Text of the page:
SINCE I948, public opinion polls have not been much in the public eye. The Great Miscalculation of I948 drove them…
Since 1948, public opinion polls have not been much in the public eye. The Great Miscalculation of 1948 drove them from their favored places in the daily newspapers, and the experts in opinion and attitude research, commercial and academic, retired to the haven of the professional journals and specialized publications, where they could meditate at leisure on what had happened and why.
Despite its recent fall from grace, there is no doubt that public opinion polling in its contemporary form is a far sturdier and solider plant than the straw poll, which was completely finished off by another great error, the Literary Digest’s prediction in 1936 of a Landon “sweep.” The straw poll, based on the wholesale and indiscriminate distribution of ballots, had no way of finding out what exactly had gone wrong when its prophecies fell flat. In contrast, the public opinion poll, even though it covered a few thousand individuals as against millions, was systematic enough to make it possible to figure out just where it had fallen into error. It could retrace the steps of its operations: had the question been asked incorrectly?—it could then compare the effect of asking two different types of question; were interviewers’ biases at fault?—it could compare the results obtained by different interviewers; had the sample been selected incorrectly?—it could calculate what the effect of differently constructed samples would have been.
All this, and more, was done shortly after the election in a 396-page study published by the Social Science Research Council: The Pre-Election Polls of 1948, by Frederick Mosteller, Herbert Hyman, Philip J. McCarthy, Eli S. Marks, and David B. Truman.
The discussions in this volume are impressive in their mathematical clarity and precision. At every point of the polling process, errors were possible, and at every point some checks exist by which it is possible to find out whether such errors actually occurred. How to evaluate the role of the different errors in the total picture is a different and more complicated matter, and indeed it is not attempted. But one over-all conclusion is perfectly clear: nothing really exceptional happened in the 1948 election. Working with the customary samples and procedures, errors of this degree must be expected. As Frederick Mosteller sums it up: “In the present state of polling, where systematic errors of 3 or 4 percentage points are common, it is not to be wondered that polling operations incorrectly predict elections. The wonder is that polls do as well as they do.”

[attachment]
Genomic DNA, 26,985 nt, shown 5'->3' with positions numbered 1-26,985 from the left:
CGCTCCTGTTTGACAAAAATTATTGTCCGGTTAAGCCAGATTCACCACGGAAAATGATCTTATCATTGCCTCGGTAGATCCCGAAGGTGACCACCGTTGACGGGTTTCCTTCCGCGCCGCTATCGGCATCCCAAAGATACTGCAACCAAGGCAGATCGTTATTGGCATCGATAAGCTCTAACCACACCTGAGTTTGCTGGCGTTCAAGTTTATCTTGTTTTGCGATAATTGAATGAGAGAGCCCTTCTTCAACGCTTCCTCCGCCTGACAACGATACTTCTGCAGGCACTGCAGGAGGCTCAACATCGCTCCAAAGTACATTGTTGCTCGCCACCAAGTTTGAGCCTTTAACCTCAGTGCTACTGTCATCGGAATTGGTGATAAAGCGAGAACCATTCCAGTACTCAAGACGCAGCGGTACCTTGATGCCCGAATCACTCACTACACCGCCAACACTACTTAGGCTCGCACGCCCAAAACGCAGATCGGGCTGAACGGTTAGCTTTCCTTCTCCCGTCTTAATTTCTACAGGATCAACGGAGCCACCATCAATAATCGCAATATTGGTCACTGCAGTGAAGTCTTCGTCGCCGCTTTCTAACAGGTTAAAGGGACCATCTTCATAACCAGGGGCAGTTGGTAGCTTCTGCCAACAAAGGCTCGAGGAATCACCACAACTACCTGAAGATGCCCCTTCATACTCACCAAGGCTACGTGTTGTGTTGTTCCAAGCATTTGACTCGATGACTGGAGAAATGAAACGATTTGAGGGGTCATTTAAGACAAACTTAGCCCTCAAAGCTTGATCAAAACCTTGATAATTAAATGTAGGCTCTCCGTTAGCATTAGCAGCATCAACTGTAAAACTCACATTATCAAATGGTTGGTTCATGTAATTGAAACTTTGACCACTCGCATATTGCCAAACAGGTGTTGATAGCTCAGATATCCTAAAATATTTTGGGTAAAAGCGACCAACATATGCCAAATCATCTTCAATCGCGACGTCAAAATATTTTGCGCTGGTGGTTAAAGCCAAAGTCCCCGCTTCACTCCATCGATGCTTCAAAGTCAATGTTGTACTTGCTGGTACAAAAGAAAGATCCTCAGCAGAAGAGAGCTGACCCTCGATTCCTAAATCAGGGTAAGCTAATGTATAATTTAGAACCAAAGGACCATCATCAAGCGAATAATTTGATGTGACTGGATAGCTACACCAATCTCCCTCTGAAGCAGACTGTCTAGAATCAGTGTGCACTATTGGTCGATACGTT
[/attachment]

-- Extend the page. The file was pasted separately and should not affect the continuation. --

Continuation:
This is, from the point of view of the social history of polling, a rather remarkable conclusion. After all, the reader is bound to exclaim, no one told us this before 1948!
The mathematics leading to Mr. Mosteller’s conclusion are interesting. Because of the peculiarities of the electoral college system, to forecast elections correctly one must correctly predict the vote in each of a large number of states. Many of these states split almost exactly 50-50 between the two parties, so that a small percentage shift can throw any of them into one or the other party’s lap. Now statistical theory tells us how large a sample we need to achieve a certain level of precision in describing some characteristic of a population from a sample of this population. Thus, to get the same precision for the state of Iowa that a sample of 3,000 would give us for the entire United States, we would need a sample of no less than 2,994! And if we wanted to get the same precision for a town of approximately 32,000 people, we would still need a sample of 2,743! It is financially quite out of the question to use samples for every state as large as the one we ordinarily use for the nation. Consequently, the estimates for the various states are bound to be precarious.
There is a further theoretical complication. Any sample drawn from a larger population will not be an exact miniature of the larger population. For, leaving out all considerations of bias that may enter into the interviewing or question-construction or interpretation, which will produce what is called “systematic error,” we must expect a certain “random error,” the variation that we will get from sample to sample, even if we get perfect random samples with no bias. Let us suppose a not uncommon random error of 3 per cent (which means that any sample will be off from the true figure on the average 3 per cent) and consider a state which splits 51-49—a not unlikely occurrence. Under these circumstances, the puller would have six chances out of ten of hitting the winner right he would not do much worse if he flipped a coin. A 48-52 split would give him seven chances out of ten, and only with a 55-45 split would he have nine chances out of ten.